I use the word "Traditional", not to mean how someone accessorizes their kilt, but to mean those style features which have not changed over the years.
    Two overlapping, flat fabric aprons that are approx. 1/2 of the wearers waist.
    A garment designed to be worn at the anatomical waist.
    Some form of pleating formed in the rear of the garment.
    A garment designed to have the hem hit at the top of the wearers kneecap.

    I use the word Contemporary to mean a garment that retains much of the traditional styling features but which may be modified or evolved to better suit how guys today wish to wear their clothing.

    Last edited by The Wizard of BC; 22nd August 17 at 01:24 PM.
    Steve Ashton
    www.freedomkilts.com
    Skype (webcam enabled) thewizardofbc
    I wear the kilt because:
    Swish + Swagger = Swoon.

  2. The Following 9 Users say 'Aye' to The Wizard of BC For This Useful Post:


  3. #2
    Join Date
    25th September 04
    Location
    Victoria, BC, Canada 1123.6536.5321
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    Some of you follow Freedom Kilts on Facebook. I posted that this last weekend Bobbie and I took the ferry over to the mainland. During the ferry crossing I put the final stitches in a Black Watch Tartan kilt that I have been making for myself.
    This fabric is in the weathered colorway. 16oz weight.
    I choose to pleat to the black stripe in the way that most Black Watch kilts are done due to the size of the Sett.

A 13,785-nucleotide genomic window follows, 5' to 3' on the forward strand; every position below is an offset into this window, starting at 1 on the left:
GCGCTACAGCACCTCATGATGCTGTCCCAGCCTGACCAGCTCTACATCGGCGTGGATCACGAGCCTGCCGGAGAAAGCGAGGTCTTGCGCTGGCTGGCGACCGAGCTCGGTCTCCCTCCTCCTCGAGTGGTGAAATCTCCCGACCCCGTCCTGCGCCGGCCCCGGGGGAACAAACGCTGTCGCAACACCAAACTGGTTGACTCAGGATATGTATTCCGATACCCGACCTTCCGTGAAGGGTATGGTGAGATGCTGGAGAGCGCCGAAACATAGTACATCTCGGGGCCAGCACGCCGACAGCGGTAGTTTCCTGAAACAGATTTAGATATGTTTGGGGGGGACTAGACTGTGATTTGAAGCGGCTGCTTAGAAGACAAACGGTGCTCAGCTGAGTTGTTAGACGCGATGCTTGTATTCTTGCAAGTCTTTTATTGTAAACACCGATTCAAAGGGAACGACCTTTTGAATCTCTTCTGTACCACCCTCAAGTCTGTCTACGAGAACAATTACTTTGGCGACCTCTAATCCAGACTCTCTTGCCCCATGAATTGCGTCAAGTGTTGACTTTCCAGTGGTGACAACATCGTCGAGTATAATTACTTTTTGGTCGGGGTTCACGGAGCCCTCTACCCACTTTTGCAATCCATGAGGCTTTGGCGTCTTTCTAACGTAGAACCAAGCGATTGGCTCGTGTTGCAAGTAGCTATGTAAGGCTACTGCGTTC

This is a full Contemporary Kilt.
    Hand-Stitched
    3 pockets
    Designed to be worn at mid-rise.


    Here I am on the ferry. Bobbie says that I got a lot of looks from the other passengers.



    The required pleat shot



    The rear. (yes I had been sitting on the pleats all day)



    And yes, this kilt has pockets



    This is an example that a Contemporary kilt can approach the look of a Traditional kilt.

    Durability -
    It has the internal left strap so no strap hole that would cause a weak point.
    It has the full floating interfacing for vertical stiffness and to allow the fabric to swish and drape naturally. The swish on this kilt is amazing.
    It has the full contemporary style stabilizer to resist the stresses of strapping the kilt on without the fabric distorting.

    Fit -
    This kilt is designed to fit at mid-rise.

    Fabric -
    This kilt is hand-stitched from 9.13 yards of 16oz wool.

    Pockets -
    This kilt has 2 side slash pockets and an under-apron pocket.
    Steve Ashton
    www.freedomkilts.com
    Skype (webcam enabled) thewizardofbc
    I wear the kilt because:
    Swish + Swagger = Swoon.

  4. The Following 6 Users say 'Aye' to The Wizard of BC For This Useful Post: